Stewart Island, (Rakiura, Land of the Glowing Skies) South Island
8 Jan 2008
One night with Wensley and Roger was never going to be enough. During an evening of chat we prevailed upon them to look after our frozen food items whilst we were on Stewart Island, and to put up with us on Thursday night when we returned from Stewart Island, and on Friday after we have our windscreen replaced.
Next morning we talked far too long with Roger before getting a refill for one of our gas bottles. All now was a rush. We drove into Invercargill under Roger's direction and on the way back left him at the end of his cul-de-sac. The 19 mile drive to the port of Bluff was completed as legally fast as we dared and we would have to wait for the return trip to take in the scenery. At the wharf Sylvia leapt from the cab, reported our arrival and found out the location of the secure car park. I'm still not sure what all the fuss was about. Boarding of the boat did not take place until we had been their 5 minutes, and there was another ferry 6 hours later anyway.
The 1 hour sail across the Foveaux Strait was conducted at speed over slightly choppy water on a catamaran, and we both survived with our breakfast still inside us. Wendy, our hostess, was waiting with her car at the doc side and we were given a brief orientation lesson during the short drive to her home at Greenvale. Her brochure states, 'Greenvale provides luxurious accommodation. The property is only 50 metres from the sea, (76 long footsteps up a very steep hill), providing magnificent views of Foveaux Strait'. The brochure did not mention what a lovely and helpful woman Wendy was, and how she tried to provide everything possible to ensure we had a wonderful stay with her. We were already aware of this however, as our Scottish friends Lorna and Gary had stayed with Wendy and told us all about her; and they were right.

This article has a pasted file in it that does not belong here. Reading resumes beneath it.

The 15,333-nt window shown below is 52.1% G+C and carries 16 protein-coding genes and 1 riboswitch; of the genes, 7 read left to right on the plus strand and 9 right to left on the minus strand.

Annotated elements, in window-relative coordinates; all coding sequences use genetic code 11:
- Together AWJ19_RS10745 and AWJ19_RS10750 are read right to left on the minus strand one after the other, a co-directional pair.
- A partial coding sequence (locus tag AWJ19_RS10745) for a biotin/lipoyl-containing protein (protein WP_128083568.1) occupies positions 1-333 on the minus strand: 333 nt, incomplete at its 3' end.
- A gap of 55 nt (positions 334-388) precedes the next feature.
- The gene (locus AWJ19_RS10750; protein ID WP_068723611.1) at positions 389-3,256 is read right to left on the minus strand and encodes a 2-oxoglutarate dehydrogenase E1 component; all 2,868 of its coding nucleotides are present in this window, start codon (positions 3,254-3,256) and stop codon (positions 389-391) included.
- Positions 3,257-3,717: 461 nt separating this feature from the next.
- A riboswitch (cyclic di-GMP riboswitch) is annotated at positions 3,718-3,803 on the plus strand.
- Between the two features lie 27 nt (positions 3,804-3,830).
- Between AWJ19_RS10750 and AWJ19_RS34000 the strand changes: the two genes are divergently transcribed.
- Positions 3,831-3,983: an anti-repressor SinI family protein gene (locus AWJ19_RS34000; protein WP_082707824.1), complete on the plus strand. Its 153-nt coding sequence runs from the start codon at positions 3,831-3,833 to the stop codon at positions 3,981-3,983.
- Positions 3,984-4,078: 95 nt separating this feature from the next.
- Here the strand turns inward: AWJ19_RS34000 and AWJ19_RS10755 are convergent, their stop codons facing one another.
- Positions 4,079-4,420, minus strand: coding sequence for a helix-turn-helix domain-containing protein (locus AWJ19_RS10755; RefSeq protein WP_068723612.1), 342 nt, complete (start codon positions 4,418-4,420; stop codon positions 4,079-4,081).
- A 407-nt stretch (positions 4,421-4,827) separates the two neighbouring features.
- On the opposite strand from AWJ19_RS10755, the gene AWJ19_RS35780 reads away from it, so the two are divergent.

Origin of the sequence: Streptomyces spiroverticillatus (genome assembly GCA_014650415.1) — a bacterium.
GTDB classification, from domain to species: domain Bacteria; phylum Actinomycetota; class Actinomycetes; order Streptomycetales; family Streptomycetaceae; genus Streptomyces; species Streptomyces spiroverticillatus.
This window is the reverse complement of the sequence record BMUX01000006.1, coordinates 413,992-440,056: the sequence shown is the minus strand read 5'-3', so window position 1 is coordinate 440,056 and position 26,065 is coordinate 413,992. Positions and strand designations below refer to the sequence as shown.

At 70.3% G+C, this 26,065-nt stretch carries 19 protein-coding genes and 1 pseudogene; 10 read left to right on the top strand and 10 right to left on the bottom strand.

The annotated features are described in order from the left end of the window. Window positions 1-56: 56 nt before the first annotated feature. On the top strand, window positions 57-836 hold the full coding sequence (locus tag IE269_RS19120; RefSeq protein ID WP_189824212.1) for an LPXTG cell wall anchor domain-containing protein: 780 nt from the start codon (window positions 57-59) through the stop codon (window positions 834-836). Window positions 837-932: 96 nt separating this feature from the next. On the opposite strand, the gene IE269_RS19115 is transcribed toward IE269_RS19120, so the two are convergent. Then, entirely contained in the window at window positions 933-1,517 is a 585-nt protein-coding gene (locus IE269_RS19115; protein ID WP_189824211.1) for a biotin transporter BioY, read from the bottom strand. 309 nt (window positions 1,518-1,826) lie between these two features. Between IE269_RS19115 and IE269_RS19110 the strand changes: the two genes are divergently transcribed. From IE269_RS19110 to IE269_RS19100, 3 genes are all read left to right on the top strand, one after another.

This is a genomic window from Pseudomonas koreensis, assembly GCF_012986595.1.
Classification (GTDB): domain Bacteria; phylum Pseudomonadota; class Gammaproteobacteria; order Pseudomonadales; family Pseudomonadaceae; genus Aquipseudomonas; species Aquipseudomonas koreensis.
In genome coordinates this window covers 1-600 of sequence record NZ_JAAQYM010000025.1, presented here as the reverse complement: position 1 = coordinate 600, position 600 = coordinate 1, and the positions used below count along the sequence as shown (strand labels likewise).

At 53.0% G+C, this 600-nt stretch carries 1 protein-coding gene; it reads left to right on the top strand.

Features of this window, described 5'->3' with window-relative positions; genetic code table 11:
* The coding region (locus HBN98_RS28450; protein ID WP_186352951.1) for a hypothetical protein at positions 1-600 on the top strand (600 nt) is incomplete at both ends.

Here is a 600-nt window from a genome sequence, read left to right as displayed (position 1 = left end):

Stewart Island was visited by Captain Cook and he thought the island was attached to the mainland. The name he gave it was later discarded and the island was named after William Stewart. In 1809 William was aboard the 'Pegasus', sailing for Port Jackson, Australia, on a sealing expedition. While the boat was in the large south eastern harbour which now bears its name (Pegasus), William Stewart began charting the southern coast; his work is acknowledged by the Island's name. The Stewart Island National Park is known by one of the Maori names given to the island. The name Rakiura recalls glowing sunrises, sunsets, and the aurora australis, or Southern Lights. Well that's what they told us, our nights were overcast and with the opportunity for a luxurious bedroom, we were never going to see a sunrise.
Maori legend describes Stewart Island as the anchor for the rest of New Zealand, and Maori presence can be traced back to the thirteenth century. A warm current from the Australian Great Barrier Reef flows onto Stewart Island, bringing a much more diverse variety of marine creatures than would normally be found in waters of this latitude. The island is about the size of Singapore and is nearly almost National Park with a variety of walks to suite all. The inhabitants are from many nationalities and live mainly around Oban and Halfmoon Bay, or at nearby Horseshoe Bay. These bays are named the wrong way round thanks to a man who got them muddled up whilst printing an early map; it was too costly to repair the error, consequently Horseshoe Bay has a lovely half-moon shape.
Our first afternoon was spent walking to Ackers Point Lighthouse, on the way viewing the oldest building on the island and marvelling that a large family of 9 children was brought up here. On our return we visited Evening Cove, intending to follow the walk round and back to the main path. However, there were no signs at the beach and as the tide was coming in we retraced our steps across the rocks, later learning that the path had been washed away during recent storm. After a meal at a local restaurant we walked to the jetty and watched at close quarters 6 of the Little Blue Penguins, (smallest in the world), swim in from the bay and climb out of the water. Eventually one set off on his quest to scale the steep incline to his burrow. Laying almost on his tummy it was amazing to watch the penguin climb at speed. It was now 10 pm so we set off for our lovely lodgings.
Breakfast was at 7.30am because we had to be at Golden Bay jetty for 8.30. We are booked with Ulva's Tours for a tour of Ulva Island; another treat recommended by Lorna and Garry. After a great cooked meal followed by home made jams, Wendy drove us to the Bay. Although there are only 17 miles of road on the island, and some of them are gravel roads, Wendy still has to pay full road tax. Due to the hilly terrain, and the short journeys, she reckons she only gets 2 kilometres, (1 ¼ miles), per litre of fuel.